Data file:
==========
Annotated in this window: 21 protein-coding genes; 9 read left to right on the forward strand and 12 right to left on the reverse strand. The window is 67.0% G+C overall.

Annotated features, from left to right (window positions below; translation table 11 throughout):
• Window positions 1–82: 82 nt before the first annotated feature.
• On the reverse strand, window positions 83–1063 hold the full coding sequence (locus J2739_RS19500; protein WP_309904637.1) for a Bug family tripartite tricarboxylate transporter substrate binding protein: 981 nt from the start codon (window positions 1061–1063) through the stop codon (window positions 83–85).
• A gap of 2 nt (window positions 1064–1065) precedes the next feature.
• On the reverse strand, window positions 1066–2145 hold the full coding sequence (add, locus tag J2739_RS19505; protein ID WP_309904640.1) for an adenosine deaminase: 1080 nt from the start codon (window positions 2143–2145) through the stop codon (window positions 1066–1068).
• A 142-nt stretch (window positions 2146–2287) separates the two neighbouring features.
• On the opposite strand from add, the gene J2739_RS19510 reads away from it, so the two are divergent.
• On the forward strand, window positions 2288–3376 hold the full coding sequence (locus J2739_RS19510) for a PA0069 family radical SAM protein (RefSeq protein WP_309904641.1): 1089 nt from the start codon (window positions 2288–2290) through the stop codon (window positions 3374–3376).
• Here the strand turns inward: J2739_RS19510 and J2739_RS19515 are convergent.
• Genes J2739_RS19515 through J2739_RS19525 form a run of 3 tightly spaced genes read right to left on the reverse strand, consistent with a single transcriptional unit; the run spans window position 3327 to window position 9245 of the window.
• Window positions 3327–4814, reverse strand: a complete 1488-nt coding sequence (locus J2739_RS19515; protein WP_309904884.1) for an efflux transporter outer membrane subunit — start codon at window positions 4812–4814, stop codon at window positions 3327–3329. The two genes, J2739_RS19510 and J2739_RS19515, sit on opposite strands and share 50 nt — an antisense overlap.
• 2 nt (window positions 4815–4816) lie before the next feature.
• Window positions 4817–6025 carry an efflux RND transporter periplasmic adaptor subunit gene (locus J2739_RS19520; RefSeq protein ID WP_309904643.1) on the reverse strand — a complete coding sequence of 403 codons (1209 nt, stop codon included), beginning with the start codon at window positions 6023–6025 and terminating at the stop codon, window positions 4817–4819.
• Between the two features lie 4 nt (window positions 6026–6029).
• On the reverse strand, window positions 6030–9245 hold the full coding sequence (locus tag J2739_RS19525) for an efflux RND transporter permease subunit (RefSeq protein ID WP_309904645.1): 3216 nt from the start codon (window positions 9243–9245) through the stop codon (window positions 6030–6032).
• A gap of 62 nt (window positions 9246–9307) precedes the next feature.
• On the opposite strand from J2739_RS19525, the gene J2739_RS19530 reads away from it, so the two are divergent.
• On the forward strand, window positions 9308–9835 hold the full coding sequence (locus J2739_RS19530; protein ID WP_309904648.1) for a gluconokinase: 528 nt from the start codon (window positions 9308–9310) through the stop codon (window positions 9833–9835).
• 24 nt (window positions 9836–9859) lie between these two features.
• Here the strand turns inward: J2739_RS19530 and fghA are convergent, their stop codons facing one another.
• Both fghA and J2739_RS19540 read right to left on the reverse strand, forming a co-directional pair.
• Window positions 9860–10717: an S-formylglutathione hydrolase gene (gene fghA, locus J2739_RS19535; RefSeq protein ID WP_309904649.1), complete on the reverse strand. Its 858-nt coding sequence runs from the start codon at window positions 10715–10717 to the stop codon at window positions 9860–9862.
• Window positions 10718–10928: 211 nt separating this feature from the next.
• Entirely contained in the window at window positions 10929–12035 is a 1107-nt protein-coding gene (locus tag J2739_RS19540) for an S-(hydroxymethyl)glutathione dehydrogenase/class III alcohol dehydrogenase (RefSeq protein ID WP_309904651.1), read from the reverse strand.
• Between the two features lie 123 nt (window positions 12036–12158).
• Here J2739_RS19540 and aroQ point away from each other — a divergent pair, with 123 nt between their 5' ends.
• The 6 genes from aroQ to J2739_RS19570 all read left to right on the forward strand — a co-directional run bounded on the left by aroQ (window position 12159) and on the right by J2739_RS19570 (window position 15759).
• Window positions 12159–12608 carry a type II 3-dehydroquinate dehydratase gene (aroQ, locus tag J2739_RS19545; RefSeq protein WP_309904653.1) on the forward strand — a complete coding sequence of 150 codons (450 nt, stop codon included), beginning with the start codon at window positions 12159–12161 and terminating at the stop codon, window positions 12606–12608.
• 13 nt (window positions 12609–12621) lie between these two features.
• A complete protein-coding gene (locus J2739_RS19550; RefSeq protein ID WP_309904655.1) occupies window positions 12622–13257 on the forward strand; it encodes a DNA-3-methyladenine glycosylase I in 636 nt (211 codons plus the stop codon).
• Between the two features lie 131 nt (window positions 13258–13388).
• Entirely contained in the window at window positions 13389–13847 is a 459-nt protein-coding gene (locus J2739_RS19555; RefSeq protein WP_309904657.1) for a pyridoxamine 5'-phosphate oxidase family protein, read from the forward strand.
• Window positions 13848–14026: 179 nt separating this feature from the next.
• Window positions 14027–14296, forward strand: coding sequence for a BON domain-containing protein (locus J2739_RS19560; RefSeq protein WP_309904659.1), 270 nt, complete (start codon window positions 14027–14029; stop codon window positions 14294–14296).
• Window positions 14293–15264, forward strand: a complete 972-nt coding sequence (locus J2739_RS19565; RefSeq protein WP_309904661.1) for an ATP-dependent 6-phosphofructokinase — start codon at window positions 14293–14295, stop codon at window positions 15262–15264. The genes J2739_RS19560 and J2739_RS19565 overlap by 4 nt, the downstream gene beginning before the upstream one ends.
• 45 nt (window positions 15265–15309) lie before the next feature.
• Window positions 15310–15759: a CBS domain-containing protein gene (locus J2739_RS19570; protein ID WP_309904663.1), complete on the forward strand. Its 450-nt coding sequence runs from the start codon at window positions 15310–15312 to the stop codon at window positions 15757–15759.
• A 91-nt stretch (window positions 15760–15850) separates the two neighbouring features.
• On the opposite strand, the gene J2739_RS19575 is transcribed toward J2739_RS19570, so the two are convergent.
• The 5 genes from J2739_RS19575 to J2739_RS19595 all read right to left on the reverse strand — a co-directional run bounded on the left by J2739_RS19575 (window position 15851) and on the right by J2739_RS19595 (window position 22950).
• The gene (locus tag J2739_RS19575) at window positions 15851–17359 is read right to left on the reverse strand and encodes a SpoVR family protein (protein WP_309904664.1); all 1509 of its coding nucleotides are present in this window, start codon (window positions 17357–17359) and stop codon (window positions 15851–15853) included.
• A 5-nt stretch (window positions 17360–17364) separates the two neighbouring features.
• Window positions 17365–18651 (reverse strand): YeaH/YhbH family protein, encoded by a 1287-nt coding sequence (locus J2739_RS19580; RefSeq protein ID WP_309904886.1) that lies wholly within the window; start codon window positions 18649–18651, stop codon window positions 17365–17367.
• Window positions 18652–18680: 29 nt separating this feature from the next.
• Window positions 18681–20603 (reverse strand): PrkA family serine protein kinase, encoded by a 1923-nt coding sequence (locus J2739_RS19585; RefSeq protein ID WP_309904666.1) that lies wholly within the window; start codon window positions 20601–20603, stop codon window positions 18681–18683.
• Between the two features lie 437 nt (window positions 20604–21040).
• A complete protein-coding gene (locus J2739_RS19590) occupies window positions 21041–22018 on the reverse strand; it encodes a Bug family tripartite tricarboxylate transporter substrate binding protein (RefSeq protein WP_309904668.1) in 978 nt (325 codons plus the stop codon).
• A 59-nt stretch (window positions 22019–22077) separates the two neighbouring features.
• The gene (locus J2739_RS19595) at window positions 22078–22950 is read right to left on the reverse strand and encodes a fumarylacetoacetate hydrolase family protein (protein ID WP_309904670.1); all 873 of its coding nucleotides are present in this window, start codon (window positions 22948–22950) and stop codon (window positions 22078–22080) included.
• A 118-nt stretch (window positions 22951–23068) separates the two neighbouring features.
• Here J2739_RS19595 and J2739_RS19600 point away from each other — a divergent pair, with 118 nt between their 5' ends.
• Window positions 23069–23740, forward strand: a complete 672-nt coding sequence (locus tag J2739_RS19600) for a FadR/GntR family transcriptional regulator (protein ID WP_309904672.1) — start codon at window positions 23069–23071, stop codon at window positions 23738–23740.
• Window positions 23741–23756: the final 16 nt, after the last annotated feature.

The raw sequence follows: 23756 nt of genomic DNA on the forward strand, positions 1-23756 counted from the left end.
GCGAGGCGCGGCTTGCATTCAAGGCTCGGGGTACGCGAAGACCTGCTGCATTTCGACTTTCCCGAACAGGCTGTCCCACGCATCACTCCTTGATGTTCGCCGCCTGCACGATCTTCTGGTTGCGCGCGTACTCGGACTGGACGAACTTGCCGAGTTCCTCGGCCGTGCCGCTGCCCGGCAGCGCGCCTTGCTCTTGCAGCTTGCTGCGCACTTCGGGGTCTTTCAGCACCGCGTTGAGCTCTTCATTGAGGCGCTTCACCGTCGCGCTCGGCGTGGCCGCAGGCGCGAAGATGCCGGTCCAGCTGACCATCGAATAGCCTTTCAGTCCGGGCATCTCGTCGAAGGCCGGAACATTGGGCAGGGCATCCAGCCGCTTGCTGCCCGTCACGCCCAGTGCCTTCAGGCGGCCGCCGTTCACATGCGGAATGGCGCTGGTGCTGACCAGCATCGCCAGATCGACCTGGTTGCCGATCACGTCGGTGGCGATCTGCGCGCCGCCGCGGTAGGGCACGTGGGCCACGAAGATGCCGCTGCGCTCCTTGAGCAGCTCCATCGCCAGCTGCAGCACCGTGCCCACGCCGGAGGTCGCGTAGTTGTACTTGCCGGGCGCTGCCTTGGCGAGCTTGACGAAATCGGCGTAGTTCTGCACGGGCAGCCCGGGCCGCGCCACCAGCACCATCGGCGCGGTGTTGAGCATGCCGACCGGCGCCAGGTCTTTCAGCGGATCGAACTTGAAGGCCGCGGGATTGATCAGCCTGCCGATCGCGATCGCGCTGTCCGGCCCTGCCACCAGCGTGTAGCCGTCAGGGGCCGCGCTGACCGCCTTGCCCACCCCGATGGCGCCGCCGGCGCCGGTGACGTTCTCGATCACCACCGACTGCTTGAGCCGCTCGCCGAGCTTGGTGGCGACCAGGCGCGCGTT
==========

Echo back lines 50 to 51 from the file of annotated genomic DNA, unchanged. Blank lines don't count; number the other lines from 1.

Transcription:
• The gene (locus J2739_RS19595) at window positions 22078–22950 is read right to left on the reverse strand and encodes a fumarylacetoacetate hydrolase family protein (protein ID WP_309904670.1); all 873 of its coding nucleotides are present in this window, start codon (window positions 22948–22950) and stop codon (window positions 22078–22080) included.
• A 118-nt stretch (window positions 22951–23068) separates the two neighbouring features.